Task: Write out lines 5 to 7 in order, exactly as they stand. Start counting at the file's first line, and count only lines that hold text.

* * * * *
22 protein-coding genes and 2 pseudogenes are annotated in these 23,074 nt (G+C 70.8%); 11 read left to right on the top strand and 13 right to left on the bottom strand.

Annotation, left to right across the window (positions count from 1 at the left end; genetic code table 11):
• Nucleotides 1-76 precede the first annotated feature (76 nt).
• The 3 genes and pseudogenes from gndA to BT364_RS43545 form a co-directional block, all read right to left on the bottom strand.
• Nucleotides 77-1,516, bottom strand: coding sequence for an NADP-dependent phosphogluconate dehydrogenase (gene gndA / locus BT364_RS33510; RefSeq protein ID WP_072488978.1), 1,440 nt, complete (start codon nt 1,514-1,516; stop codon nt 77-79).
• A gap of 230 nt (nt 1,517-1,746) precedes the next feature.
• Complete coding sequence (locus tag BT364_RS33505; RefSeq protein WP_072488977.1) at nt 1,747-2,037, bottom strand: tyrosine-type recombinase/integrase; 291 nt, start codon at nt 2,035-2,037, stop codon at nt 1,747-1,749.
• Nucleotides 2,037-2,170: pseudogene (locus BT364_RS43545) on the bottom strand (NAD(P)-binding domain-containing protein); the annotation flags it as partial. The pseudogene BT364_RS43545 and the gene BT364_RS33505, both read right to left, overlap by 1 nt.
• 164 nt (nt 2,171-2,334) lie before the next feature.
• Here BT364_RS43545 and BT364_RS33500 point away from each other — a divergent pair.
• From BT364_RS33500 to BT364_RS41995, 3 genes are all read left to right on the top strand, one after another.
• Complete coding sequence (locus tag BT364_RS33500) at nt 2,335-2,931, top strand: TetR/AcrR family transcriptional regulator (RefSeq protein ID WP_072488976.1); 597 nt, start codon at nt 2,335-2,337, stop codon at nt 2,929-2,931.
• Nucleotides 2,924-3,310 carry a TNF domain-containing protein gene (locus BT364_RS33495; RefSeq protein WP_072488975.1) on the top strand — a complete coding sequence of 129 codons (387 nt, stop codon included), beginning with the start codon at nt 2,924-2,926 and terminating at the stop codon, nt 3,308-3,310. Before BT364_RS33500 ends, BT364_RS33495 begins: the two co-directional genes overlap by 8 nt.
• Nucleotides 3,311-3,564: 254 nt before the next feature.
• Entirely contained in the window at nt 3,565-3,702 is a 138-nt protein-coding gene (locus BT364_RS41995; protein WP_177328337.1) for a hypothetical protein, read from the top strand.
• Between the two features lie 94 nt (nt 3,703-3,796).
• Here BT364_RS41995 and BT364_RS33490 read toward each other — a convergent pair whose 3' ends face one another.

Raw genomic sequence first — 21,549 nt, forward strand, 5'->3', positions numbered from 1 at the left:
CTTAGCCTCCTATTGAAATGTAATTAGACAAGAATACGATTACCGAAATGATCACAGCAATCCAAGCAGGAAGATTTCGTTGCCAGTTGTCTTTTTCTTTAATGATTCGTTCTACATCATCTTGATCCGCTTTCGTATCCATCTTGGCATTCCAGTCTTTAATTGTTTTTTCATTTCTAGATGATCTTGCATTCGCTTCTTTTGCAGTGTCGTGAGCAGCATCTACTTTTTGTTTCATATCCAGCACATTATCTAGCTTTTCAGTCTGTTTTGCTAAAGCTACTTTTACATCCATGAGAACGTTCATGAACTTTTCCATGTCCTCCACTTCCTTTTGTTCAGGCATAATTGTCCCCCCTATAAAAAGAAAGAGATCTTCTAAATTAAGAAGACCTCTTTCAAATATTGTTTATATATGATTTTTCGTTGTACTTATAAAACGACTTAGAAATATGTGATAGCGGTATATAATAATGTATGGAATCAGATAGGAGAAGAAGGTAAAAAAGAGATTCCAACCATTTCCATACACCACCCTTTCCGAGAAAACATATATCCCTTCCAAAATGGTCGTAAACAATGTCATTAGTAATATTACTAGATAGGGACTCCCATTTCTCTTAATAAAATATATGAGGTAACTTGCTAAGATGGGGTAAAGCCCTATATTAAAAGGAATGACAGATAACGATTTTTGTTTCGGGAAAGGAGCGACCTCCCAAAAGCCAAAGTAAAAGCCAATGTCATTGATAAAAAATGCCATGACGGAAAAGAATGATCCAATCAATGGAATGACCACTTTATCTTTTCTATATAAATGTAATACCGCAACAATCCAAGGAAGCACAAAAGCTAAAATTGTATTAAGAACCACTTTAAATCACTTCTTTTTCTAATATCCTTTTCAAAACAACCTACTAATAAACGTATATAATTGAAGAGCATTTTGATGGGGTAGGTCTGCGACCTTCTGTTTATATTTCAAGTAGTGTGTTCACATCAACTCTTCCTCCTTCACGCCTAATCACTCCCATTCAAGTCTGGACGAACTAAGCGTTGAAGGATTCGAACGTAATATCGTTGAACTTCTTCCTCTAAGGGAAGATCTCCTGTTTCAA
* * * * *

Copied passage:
• Nucleotides 77-1,516, bottom strand: coding sequence for an NADP-dependent phosphogluconate dehydrogenase (gene gndA / locus BT364_RS33510; RefSeq protein ID WP_072488978.1), 1,440 nt, complete (start codon nt 1,514-1,516; stop codon nt 77-79).
• A gap of 230 nt (nt 1,517-1,746) precedes the next feature.
• Complete coding sequence (locus tag BT364_RS33505; RefSeq protein WP_072488977.1) at nt 1,747-2,037, bottom strand: tyrosine-type recombinase/integrase; 291 nt, start codon at nt 2,035-2,037, stop codon at nt 1,747-1,749.